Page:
It is a Biblical question. After Cain killed Abel, God came asking for Abel’s whereabouts. And Cain stupidly answered, “I do not know. Am I my brother’s keeper?”
Stupid Cain! Did he not know that God already knew the answer?
And stupid God. Why did he ask a question to which he already knew the answer? And why did he ask stupid Cain whom he must’ve already known was stupid?
But the answer to the question in this bit of Biblical moral mythology is supposed to be, “Yes, Cain. You are your brother’s keeper.”
So, why am I, a confirmed Christian Existentialist (an atheist who believes in God), trying to tell you something from a Biblical story?
Well, the matter is simple. As I will very likely die soon from Coronavirus (which I am not yet infected with, but, you know, the kindness of fate…), I am trying like heck to impart what little wisdom I have gathered in my life so that I may leave something behind me that has worth.
This current pandemic is itself a demonstration of the truth behind the claim that I am my brother’s keeper.
I wear a mask everywhere I go now because a mask protects not only me but it also protects others from me. After all, I have no access to testing. I may have the virus and just not know it. Then my exhalations would contain droplets of water that have viruses swimming in it. The mask, combined with six feet of distance, keeps my exhalations from reaching the lungs of uninfected others, and potentially slaying them as Cain did to Abel.
It is because of Texan prejudices against mask-wearing and social distancing that I know I will probably be infected before this pandemic is over. And my diabetes, blood pressure problems, and previous difficulty with bronchitis and COPD insure that I am not part of the 80 percent of people who will survive the virus. I will get pneumonia and die.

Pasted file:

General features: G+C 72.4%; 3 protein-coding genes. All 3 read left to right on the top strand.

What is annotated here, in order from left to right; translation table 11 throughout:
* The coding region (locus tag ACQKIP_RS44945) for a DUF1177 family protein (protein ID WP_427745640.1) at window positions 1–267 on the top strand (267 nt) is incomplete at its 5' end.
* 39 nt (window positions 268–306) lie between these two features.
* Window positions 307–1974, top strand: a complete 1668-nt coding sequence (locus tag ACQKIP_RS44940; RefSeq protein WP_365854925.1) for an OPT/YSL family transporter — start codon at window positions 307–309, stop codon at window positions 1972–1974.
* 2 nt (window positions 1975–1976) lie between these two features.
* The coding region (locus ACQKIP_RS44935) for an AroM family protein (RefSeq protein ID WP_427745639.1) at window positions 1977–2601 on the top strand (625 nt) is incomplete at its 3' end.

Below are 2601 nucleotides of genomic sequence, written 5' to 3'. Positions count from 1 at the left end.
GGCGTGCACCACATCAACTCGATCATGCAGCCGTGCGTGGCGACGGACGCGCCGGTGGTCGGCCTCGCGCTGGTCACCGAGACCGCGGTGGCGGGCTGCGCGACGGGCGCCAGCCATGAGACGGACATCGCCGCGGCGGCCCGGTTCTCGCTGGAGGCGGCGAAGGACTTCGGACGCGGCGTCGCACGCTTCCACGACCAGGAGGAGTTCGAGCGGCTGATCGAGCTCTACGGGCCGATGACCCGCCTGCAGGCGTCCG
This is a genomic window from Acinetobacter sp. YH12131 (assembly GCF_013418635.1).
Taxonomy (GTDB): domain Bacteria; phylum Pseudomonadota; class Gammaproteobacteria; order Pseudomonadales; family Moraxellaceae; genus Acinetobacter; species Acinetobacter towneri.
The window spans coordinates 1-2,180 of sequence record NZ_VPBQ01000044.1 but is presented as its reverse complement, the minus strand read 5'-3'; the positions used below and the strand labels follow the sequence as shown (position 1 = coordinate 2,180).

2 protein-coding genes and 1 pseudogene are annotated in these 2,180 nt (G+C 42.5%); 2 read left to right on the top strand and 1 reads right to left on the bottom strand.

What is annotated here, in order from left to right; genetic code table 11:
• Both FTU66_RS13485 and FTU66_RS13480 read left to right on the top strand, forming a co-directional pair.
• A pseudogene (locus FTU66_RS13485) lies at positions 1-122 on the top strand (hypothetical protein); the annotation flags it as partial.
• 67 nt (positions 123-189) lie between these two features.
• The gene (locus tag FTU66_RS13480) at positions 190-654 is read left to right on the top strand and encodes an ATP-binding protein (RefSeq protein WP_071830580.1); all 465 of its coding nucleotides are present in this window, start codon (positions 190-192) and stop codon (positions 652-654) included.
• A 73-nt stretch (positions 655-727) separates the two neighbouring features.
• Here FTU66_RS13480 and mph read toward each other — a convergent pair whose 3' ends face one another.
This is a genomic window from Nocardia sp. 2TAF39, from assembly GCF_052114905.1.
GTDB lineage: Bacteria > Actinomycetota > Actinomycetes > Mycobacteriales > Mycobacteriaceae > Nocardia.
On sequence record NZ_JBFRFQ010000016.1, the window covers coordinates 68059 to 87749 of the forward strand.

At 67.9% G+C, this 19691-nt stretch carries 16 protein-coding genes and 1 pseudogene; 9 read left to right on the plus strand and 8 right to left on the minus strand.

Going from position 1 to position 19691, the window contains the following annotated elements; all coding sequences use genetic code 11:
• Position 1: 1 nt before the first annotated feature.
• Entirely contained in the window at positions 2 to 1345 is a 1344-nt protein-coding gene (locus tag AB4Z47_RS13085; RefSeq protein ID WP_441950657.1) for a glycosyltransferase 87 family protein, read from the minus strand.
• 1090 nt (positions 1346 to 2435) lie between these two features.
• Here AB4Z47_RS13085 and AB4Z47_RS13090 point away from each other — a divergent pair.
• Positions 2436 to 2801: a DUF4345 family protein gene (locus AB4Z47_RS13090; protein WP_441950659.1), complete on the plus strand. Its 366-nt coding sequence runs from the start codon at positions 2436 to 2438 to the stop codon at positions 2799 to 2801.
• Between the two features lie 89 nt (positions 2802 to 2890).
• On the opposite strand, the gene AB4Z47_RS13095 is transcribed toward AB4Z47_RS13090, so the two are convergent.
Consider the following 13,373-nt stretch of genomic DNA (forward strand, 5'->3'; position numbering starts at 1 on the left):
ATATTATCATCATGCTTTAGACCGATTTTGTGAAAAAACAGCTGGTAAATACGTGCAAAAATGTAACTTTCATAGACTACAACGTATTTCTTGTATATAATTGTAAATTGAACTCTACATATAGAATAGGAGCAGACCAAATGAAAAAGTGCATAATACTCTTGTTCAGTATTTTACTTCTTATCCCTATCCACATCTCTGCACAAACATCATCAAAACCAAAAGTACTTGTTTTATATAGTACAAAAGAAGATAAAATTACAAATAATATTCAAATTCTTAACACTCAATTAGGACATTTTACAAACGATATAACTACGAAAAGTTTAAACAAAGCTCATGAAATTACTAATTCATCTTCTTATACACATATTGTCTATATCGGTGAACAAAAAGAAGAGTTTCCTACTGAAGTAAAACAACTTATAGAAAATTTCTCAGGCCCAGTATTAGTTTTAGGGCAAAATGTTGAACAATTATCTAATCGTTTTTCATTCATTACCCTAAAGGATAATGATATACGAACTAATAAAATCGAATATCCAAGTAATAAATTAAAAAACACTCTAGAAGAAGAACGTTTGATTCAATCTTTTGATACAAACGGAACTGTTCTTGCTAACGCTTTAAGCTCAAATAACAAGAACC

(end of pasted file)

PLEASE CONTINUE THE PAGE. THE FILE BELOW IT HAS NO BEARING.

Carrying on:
When I suggest, however, that we should each take on the responsibility for the safety and well-being of others, I do not mean that we should become a zoo-keeper, and keep them all safely in cages (the Senator Cruz method of keeping Mexican immigrants safe). You cannot presume to control the thoughts and behaviors of others. You must only adopt the way of love and brotherhood. You put the interests and needs of others before your own. You lead by example, not by decree.
Before you start complaining in the comments about how stupid I am in this essay because I blaspheme against God, and at the same time don’t see people for how they really are, remember that I used to be a school teacher. You don’t do that job because you want to be rich and powerful. You do that job for love of others… specifically, other people’s children. And it is true that everybody has their bad points. Everybody is thoughtless, or wicked, or deeply troubled at times. But everyone also has qualities about them that make them beautiful, or kind, or noble, or selfless, or… well, the list of good things I have seen and nurtured in other people’s children is far longer and more profound than the bad things. No matter who they are, no matter what color or culture or religion they are, my brothers and sisters and their children have worth.
So, here I am, declaring that I am, most definitely, my brother’s keeper. (And unlike Cain, I did not kill him. He and his wife live along the Texas coast, near Houston. And they are not in a cage.)
And here is the question most critical to my survival…
Are you your brother’s keeper too?
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